Healing Through Music: The View Down Here


The most powerful songs find pain as their muse. My son Liam just posted a song he had been working on dealing with the loss of some people close to us. How do you express the pain you enter into when suicide has stolen a life?  How do you work through the loss of a life that has shaped you? Music has a way of helping us weave our way through the emotional journey. When Liam posted his song I took a listen and loved it. But what hit me more was the place in his soul where the song came from. Here is what he said about the song:

Written to commemorate those we have lost unexpectedly, and have impacted my life in radical ways. Rest in peace to Bill Bedell, Tyler Bushmiller, and Paul Lee. I miss you all so much.

Also to everyone else that I have lost under similar circumstances, but did not directly influence the creation of this song. Far from forgotten. Cody Botten, Berkely Repp, Josh Fisher, Don and Jean Shultz, Kirk Lewis, and oh so many more. Thank you all, for everything.

Take a listen…

Verse 1:
Somber melodies have brought me here,
And ones of hope have been unable
To lift me from this low
I think I’m alone,
The streets became wide,
And I’m stuck under this water, under this tide

Loneliness tastes like metal in my mouth,
And I constantly try to wash it out,
Ever since your one way ticket to the fields I don’t know
I’ve grown a bit older, but it’s colder below

Verse 2: 
Little did I know
That your presence everyday
Quietly meant everything
The day you were lost,
I learned the evils of Earth,
Fairness was a thing of our dreams
Loneliness tastes like metal in my mouth,
And I constantly try to wash it out,
Ever since your one way ticket to the fields I don’t know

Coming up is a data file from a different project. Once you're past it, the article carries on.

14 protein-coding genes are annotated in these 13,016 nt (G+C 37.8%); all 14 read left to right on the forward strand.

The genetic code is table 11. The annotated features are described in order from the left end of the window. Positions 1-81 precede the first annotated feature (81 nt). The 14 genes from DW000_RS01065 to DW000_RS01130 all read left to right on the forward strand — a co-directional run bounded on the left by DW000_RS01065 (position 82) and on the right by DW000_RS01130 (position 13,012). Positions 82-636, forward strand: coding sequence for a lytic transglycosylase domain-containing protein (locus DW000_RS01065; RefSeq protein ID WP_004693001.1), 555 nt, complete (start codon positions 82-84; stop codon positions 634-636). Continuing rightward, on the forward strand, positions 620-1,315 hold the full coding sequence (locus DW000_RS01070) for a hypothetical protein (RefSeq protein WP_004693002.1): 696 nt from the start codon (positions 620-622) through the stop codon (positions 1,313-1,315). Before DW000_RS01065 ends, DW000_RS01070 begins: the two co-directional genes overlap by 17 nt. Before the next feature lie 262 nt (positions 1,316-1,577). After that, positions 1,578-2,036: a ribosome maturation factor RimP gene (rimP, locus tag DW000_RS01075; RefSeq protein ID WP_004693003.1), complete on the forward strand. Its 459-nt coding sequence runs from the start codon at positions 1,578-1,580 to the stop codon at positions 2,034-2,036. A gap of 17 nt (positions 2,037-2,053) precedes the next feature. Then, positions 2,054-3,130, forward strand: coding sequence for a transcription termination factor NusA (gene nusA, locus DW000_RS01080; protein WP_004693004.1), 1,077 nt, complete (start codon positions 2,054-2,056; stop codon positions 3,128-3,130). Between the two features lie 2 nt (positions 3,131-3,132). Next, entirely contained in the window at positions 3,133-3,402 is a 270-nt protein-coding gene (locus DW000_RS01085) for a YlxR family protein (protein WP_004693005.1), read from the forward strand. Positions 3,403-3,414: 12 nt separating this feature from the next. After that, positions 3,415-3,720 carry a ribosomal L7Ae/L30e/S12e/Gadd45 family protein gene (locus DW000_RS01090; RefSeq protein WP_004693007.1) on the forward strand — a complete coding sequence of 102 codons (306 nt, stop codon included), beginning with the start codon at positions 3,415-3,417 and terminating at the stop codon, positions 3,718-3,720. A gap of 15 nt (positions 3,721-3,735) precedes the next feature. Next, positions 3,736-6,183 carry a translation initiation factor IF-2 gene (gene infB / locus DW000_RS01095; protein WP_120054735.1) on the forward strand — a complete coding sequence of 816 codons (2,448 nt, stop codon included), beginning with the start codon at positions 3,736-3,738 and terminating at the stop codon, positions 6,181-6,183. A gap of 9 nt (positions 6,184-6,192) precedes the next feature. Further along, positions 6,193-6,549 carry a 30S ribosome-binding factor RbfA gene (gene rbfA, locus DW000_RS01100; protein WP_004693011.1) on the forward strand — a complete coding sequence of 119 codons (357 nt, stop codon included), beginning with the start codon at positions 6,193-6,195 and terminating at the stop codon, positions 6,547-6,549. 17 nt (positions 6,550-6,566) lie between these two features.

I’ve grown a bit older, But it’s colder below
To say I miss you, To say that I missed a lot
To Say I miss you, To say that I missed a lot
(My opportunity slipped through my hands, like grains of sand)
2013 © Liam Wright Music
All Rights Reserved


released 04 August 2014

Sunday Night quotes 4/15/2012-Story

Today I talked about changing the story that you find yourself in. Sometimes we spend years trying to get out of a story only to find that we were fighting against what our soul truly wanted. God often allows us to hit the wall as we try to change the storyline of life…sometimes we hit the same wall over and over…as we circle back again to familiar terrain, it’s time to look at the story differently…perhaps see what God is up to in the midst, and allow Him to craft the storyline with and for us…This week, here are some quotes on story for you to ruminate on! As I post tonight I am in Portland, very cool city, I wonder what story God might invite me into if I pay attention 🙂

There is no greater agony than bearing an untold story inside you.
~Maya Angelou

A boy’s story is the best that is ever told.
~Charles Dickens

No story is the same to us after a lapse of time; or rather we who read it are no longer the same interpreters.
~George Eliot

Miracles are a retelling in small letters of the very same story which is written across the whole world in letters too large for some of us to see.
~C. S. Lewis

If you want a happy ending, that depends, of course, on where you stop your story.
~Orson Welles

All sorrows can be borne if you put them into a story or tell a story about them.
~Isak Dinesen

A story should have a beginning, a middle, and an end… but not necessarily in that order.
~Jean-Luc Godard

The inner spaces that a good story lets us enter are the old apartments of religion.
~John Updike

The life of every man is a diary in which he means to write one story, and writes another; and his humblest hour is when he compares the volume as it is with what he vowed to make it.
~James M. Barrie

Now you know the rest of the story.
~Paul Harvey